GM said earlier that tighter credit requirements cost it 10,000 to 12,000 sales per month during the first half of the year, and that number probably grew in August and September.

Passing the bill would ease consumer and business fears of the economy worsening, he said.

“The psychological impact is of particular importance here,” he said. “We need to break that cycle. The only way I know to do that is to pass this legislation.”

GM’s market share in September grew to just over 29 percent, compared with 23 percent through August, mainly because of the employee pricing offer that expired Tuesday. The offer generally gives people 10 percent off dealer invoice prices, but LaNeve said GM averaged only $100 more in incentives per vehicle than in August. Incentive spending was reduced, he said, because GM did almost no leasing during the month.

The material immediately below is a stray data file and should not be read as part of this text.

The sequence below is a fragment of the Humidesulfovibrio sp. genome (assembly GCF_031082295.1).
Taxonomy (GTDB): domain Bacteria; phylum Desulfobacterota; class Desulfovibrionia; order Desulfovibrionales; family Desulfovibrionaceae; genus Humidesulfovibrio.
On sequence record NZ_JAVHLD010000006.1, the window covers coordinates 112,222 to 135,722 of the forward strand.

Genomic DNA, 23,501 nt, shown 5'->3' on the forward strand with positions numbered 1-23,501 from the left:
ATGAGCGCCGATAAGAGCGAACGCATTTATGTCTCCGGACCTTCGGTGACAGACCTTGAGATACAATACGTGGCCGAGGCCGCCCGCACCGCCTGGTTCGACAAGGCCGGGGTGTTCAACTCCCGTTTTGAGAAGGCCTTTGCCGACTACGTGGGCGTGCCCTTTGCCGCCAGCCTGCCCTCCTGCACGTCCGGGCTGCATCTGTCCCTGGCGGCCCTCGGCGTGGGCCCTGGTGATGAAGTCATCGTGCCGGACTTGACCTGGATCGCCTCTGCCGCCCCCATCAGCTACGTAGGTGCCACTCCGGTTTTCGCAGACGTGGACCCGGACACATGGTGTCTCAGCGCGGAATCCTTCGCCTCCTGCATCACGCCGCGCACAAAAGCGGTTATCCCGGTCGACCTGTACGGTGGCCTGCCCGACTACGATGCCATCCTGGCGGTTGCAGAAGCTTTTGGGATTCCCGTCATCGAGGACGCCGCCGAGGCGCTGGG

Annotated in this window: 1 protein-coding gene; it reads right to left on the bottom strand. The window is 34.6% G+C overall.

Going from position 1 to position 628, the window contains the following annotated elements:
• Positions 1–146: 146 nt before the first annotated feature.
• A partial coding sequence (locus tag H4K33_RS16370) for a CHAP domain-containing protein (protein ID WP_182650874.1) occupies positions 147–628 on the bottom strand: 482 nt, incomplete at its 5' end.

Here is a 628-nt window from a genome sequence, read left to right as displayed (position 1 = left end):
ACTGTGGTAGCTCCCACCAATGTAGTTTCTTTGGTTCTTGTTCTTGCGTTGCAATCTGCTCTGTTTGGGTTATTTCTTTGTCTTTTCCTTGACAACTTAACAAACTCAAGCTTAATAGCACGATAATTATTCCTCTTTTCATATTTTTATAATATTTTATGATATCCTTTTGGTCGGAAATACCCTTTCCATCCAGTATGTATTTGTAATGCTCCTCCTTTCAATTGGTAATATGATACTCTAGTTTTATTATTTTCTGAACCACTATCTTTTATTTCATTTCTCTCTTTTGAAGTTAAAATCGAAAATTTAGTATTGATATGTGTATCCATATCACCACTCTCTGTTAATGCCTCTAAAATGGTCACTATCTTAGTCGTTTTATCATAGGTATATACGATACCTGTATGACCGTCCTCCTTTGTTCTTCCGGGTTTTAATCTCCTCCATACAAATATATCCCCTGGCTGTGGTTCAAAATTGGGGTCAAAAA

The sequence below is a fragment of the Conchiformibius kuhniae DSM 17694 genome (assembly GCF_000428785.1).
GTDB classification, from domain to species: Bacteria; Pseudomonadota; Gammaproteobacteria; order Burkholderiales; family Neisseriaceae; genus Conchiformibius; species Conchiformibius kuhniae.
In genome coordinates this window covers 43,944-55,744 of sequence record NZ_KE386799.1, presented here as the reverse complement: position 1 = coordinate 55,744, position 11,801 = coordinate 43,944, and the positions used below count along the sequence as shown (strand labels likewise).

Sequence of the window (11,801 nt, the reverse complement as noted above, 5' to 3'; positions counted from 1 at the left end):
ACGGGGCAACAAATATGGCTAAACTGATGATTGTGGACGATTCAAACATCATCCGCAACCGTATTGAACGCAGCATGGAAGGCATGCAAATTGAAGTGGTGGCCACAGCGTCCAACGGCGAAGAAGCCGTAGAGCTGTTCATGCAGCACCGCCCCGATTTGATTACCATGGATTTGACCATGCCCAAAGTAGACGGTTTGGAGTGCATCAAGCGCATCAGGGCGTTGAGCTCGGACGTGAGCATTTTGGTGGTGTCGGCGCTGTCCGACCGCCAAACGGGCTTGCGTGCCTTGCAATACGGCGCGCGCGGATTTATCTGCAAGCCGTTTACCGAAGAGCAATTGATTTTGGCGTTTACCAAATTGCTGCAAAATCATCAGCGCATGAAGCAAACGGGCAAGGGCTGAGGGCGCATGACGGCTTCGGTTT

September’s seasonally adjusted annual sales rate was 12.5 million vehicles, according to Autodata, down a stunning 3.7 million from the rate of September 2007. The rate shows what sales would be if they continued at the same pace all year, with adjustments for seasonal fluctuations.

Buyers continued to favor cars over trucks and sport utility vehicles, with car sales taking 52 percent of the market.

Sales of Ford’s F-series pickup trucks, traditionally the top selling vehicle in the U.S., were down almost 42 percent for the month.